About the Fish on Your Plate

One of my firmest health convictions, besides the one about leafy greens, is that fish is good. Here in the desert I won’t be catching my own in any great quantity, so the question is what fish, exactly, is good. My own choice is based on taste and emotion more than reason. I love salmon and admire the way the Alaskan fisheries are managed, so I eat Alaskan salmon. But if you want to be more rational about your fish, please read the great compilation of evidence from Bill Lagakos at the wonderful Calories Proper blog:

http://caloriesproper.com/fish-blog-take-i/

Then make your choice with real information. And my nag for the day is: DON’T OVERCOOK IT. If your salmon is chewy or has a nasty grey layer just under the seared surface, it’s overdone. Sockeye, my own favorite, cooks in nothing flat, usually two minutes each side over a very hot grill or firepit. If the fillet is especially thick, maybe give it an extra minute on the skin side, but no more. If you buy it with the skin on, your dogs get a healthy treat too. Salmon loves assertive seasonings, and I like to brine it in strong salt water for half an hour before cooking. Then serve some leafy greens alongside and you can feel yourself getting healthier. And happier.

Below are some serving ideas that I borrowed from here and there because the photography is better than mine. My own quickie favorite is to take it off the grill, top with a generous pat of seasoned green garlic butter that I keep in the freezer, set it under the broiler just until the butter starts to melt if you didn’t thaw the butter beforehand, and eat with intense gratitude.

I think the beets and citrus shown here should be roasted a good bit longer than the fish, so that you can actually eat them, but it’s a good basic reminder that blood orange is brilliant with salmon.

Grill some nice fat green or Egyptian onions to serve alongside and your health benefits increase.

In a hurry? Take it off the grill and plop it on some dressed leaves and add a slice of lemon. Dinner in 15 minutes, or ten if you pan-roast and don’t take time to heat the grill.

Personally I would use bronze fennel fronds on top, for appearance and for taste and because it grows well in my yard, but if you’re a dill person, go for it. A generous shower of fresh thyme leaves is also a good finish for salmon, and this is one of the places that I love to use orange balsam thyme, which is otherwise difficult to use.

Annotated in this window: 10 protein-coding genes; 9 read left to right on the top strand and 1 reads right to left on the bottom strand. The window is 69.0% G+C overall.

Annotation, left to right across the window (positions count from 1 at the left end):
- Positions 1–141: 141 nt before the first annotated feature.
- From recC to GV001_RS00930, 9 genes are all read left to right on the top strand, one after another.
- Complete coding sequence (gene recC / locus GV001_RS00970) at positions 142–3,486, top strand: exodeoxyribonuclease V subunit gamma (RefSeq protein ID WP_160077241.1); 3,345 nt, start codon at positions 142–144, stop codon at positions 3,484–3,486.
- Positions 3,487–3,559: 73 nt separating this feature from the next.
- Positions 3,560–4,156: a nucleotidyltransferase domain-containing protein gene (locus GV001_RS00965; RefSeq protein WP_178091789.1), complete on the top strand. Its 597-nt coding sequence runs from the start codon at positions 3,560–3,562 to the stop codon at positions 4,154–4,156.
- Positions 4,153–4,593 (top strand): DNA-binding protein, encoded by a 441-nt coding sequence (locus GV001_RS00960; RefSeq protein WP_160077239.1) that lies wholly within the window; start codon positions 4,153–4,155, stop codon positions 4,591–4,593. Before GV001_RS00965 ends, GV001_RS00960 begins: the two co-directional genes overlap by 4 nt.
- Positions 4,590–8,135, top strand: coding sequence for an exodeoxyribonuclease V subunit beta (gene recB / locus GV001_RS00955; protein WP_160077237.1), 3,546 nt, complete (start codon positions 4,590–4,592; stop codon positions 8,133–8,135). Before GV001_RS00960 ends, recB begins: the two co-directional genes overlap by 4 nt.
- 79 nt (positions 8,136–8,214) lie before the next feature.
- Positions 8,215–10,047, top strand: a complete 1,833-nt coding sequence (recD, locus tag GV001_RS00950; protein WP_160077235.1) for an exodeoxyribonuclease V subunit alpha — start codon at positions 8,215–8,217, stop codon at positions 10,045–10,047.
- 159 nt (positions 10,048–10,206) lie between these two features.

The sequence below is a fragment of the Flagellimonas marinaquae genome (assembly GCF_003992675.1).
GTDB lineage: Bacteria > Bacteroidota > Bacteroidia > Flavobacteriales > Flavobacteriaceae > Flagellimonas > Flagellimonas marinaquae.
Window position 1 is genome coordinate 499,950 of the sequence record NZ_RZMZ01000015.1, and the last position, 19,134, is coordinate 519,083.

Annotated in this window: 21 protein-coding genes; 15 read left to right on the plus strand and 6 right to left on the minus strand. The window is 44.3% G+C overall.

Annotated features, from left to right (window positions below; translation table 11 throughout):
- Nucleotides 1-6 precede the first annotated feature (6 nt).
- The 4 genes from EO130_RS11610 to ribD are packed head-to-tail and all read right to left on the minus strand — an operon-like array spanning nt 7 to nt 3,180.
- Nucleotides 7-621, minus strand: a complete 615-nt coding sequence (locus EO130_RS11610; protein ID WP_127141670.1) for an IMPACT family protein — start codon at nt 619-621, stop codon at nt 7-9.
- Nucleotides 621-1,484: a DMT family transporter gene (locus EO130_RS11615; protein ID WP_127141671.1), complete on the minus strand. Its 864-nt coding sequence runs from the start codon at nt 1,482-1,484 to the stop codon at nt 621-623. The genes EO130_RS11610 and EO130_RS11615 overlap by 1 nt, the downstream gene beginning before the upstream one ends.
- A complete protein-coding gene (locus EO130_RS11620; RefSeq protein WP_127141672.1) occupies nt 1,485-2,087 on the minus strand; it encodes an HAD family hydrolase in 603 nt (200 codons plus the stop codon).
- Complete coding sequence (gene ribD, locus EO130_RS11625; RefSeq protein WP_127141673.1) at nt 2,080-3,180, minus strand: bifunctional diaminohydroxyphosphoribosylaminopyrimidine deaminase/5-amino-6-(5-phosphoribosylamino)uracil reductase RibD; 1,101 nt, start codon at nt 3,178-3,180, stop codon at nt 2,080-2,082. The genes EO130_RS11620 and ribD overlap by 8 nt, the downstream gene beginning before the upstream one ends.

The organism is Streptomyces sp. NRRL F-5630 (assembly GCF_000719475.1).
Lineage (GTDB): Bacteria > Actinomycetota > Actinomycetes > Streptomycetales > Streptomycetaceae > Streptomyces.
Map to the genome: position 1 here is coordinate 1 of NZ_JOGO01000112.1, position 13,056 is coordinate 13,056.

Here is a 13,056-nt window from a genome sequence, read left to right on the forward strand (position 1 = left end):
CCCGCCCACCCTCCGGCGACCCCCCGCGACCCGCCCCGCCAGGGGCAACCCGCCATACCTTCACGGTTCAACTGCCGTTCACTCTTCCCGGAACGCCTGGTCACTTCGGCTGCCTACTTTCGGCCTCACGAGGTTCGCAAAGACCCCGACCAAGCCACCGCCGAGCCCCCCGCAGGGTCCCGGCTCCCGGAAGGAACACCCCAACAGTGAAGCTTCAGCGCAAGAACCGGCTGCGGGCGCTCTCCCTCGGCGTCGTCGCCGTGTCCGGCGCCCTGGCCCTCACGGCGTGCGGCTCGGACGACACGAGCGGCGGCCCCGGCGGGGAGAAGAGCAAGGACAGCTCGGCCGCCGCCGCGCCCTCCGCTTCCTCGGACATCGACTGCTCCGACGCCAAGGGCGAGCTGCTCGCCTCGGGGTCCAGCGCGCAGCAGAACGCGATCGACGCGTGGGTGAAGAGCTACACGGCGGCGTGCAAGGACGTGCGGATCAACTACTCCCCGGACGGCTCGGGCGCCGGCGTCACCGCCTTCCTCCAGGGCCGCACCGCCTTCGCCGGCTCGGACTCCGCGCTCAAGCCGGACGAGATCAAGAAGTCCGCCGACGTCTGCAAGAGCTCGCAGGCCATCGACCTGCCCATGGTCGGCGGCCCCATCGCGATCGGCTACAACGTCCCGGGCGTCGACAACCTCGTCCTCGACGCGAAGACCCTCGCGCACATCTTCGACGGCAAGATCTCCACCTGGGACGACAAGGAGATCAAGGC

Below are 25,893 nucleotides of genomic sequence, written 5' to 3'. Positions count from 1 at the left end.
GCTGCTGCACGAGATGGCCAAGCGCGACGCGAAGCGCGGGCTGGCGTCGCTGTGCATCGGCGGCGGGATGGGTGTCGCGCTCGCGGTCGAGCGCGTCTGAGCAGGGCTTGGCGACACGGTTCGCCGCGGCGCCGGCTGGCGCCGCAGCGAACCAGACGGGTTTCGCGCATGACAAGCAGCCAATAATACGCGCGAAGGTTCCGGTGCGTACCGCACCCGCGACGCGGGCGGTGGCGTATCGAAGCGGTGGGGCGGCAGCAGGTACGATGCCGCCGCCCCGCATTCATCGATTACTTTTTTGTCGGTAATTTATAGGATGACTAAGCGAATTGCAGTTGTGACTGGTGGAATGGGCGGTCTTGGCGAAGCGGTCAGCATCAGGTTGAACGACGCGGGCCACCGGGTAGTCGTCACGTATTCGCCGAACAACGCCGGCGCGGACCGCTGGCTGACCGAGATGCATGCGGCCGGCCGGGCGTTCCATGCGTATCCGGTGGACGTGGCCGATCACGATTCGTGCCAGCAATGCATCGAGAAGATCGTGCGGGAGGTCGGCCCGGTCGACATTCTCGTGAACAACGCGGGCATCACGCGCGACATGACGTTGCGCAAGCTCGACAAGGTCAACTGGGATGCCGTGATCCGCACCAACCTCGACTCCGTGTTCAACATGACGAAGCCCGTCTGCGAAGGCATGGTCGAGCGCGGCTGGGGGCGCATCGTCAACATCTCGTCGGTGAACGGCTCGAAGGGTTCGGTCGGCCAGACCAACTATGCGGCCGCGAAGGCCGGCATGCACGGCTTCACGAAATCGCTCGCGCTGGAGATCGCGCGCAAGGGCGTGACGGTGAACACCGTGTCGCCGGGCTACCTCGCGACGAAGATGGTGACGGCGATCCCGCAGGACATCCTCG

If you’re one of my local readers, the Fishhuggers come to our farmers markets in the summer and sell the salmon that Kenny catches in Alaska, as well as their own superb grass-fat beef and other healthy goodies.

2 responses to this post.

  1. This was the first year I found an Alaskan source for salmon and made a large order. I loved knowing where it came from, and absolutely love the taste! Will have to try some of these uber wonderful prep ideas. Probably the garlic idea. I have some frozen scape-pesto that should do just the trick. The other fish product I use is fermented cod liver oil I take daily.

    Have you ever heard of Dr. Weston A. Price and his study? I read the study two years ago (a five hundred page book) and was very surprised to find that even cultures deep inland in some way or another would make the effort to acquire some kind of seafood. Important stuff.

    Reply

  2. Posted by wooddogs3 on December 29, 2017 at 9:51 pm

    So delighted that you love your Alaskan salmon! I think it’s the most worthwhile splurge in the world and feel so lucky to be able to eat it.
    I’m very familiar with Dr. Price’s work, and think that he wasn’t right about everything (who is?) but had so very many worthwhile things to say about how to choose food that would make you healthier. And I think he was 100% right about products of the sea. The only issue now is that we have contaminated so much of the sea that I question the wisdom of eating anything from those areas. So I eat Alaskan salmon and make sure that my animals and soil get hefty doses of Thorvin kelp meal, for the ocean benefits with a minimum of the contaminants that we have poured in there. Uncontaminated ocean products are worth their weight in gold to me, which is about what I pay for them 😉. I recognize my privilege in being able to make these choices, but as long as I can, I will. And I do take a good pinch of kelp meal myself every now and then, just to make sure.
    Incidentally, I admire your ability to take cod liver oil. I really try, but I just can’t stomach it, no matter how “GI tolerable” the form. But I do remember reading a study several years ago in which experimental subjects were given either a dose of fish oil supplying a given amount of EPA and DHA, or a portion of salmon theoretically supplying the same amount of EPA and DHA. Their serum omega-3 levels rose significantly more with the salmon than with the fish oil, so you may be doing yourself a great deal of good by taking both. I can’t remember what mechanism was posited for this, if in fact any mechanism was talked about. I will try to find the study and send it on to you.
    Meanwhile, salmon up!

    Reply

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